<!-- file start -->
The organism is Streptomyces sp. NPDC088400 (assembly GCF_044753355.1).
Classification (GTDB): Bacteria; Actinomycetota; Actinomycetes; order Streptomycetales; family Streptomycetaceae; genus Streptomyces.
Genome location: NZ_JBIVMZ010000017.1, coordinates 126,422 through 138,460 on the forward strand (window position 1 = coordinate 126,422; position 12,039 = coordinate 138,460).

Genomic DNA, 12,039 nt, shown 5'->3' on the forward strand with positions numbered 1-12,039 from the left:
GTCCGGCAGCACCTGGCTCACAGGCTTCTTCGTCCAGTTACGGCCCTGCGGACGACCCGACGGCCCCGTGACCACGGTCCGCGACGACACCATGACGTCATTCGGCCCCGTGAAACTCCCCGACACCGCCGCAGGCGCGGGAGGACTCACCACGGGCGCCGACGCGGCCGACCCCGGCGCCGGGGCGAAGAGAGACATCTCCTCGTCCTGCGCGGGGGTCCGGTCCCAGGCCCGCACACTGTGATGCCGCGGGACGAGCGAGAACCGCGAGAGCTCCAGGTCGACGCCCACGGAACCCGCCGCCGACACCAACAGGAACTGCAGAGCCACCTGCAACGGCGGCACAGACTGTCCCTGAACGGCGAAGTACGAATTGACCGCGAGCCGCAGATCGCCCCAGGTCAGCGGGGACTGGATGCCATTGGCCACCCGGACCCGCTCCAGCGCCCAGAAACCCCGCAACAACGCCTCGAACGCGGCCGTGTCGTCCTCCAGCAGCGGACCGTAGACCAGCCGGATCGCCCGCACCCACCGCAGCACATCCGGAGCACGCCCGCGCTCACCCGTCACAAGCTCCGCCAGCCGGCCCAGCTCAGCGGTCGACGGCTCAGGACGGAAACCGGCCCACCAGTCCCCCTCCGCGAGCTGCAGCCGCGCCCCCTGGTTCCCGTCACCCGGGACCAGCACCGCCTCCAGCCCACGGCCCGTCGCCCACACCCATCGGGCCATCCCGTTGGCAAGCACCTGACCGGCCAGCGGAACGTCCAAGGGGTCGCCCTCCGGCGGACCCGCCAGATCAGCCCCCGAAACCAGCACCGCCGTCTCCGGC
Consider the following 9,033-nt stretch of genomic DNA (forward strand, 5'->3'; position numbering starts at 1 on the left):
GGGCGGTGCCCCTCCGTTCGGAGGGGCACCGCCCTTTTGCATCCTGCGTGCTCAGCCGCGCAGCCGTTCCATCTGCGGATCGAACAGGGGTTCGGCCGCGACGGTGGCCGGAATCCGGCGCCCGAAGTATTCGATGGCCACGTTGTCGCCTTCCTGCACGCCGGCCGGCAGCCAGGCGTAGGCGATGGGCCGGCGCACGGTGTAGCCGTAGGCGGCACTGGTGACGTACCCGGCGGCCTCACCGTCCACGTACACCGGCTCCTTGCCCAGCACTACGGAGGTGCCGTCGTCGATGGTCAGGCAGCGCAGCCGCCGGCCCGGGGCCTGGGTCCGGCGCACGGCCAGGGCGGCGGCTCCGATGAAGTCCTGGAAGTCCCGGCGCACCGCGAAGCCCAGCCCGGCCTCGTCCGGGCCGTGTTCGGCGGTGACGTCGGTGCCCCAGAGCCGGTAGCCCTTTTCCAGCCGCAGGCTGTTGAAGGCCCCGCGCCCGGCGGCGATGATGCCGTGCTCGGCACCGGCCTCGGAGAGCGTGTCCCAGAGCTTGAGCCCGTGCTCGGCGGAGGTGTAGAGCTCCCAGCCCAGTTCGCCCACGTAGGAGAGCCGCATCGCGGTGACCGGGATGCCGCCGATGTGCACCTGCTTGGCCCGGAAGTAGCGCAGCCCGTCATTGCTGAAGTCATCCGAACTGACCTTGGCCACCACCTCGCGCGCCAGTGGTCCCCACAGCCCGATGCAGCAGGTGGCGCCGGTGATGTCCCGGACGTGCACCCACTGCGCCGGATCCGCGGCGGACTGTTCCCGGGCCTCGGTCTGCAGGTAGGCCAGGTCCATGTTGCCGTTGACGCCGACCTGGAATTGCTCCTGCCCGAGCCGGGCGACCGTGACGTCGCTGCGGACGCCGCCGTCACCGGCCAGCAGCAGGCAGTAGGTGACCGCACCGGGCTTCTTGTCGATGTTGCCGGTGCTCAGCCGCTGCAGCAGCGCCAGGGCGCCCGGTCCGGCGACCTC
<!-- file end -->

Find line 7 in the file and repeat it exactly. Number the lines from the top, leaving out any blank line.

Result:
GGGCGGTGCCCCTCCGTTCGGAGGGGCACCGCCCTTTTGCATCCTGCGTGCTCAGCCGCGCAGCCGTTCCATCTGCGGATCGAACAGGGGTTCGGCCGCGACGGTGGCCGGAATCCGGCGCCCGAAGTATTCGATGGCCACGTTGTCGCCTTCCTGCACGCCGGCCGGCAGCCAGGCGTAGGCGATGGGCCGGCGCACGGTGTAGCCGTAGGCGGCACTGGTGACGTACCCGGCGGCCTCACCGTCCACGTACACCGGCTCCTTGCCCAGCACTACGGAGGTGCCGTCGTCGATGGTCAGGCAGCGCAGCCGCCGGCCCGGGGCCTGGGTCCGGCGCACGGCCAGGGCGGCGGCTCCGATGAAGTCCTGGAAGTCCCGGCGCACCGCGAAGCCCAGCCCGGCCTCGTCCGGGCCGTGTTCGGCGGTGACGTCGGTGCCCCAGAGCCGGTAGCCCTTTTCCAGCCGCAGGCTGTTGAAGGCCCCGCGCCCGGCGGCGATGATGCCGTGCTCGGCACCGGCCTCGGAGAGCGTGTCCCAGAGCTTGAGCCCGTGCTCGGCGGAGGTGTAGAGCTCCCAGCCCAGTTCGCCCACGTAGGAGAGCCGCATCGCGGTGACCGGGATGCCGCCGATGTGCACCTGCTTGGCCCGGAAGTAGCGCAGCCCGTCATTGCTGAAGTCATCCGAACTGACCTTGGCCACCACCTCGCGCGCCAGTGGTCCCCACAGCCCGATGCAGCAGGTGGCGCCGGTGATGTCCCGGACGTGCACCCACTGCGCCGGATCCGCGGCGGACTGTTCCCGGGCCTCGGTCTGCAGGTAGGCCAGGTCCATGTTGCCGTTGACGCCGACCTGGAATTGCTCCTGCCCGAGCCGGGCGACCGTGACGTCGCTGCGGACGCCGCCGTCACCGGCCAGCAGCAGGCAGTAGGTGACCGCACCGGGCTTCTTGTCGATGTTGCCGGTGCTCAGCCGCTGCAGCAGCGCCAGGGCGCCCGGTCCGGCGACCTC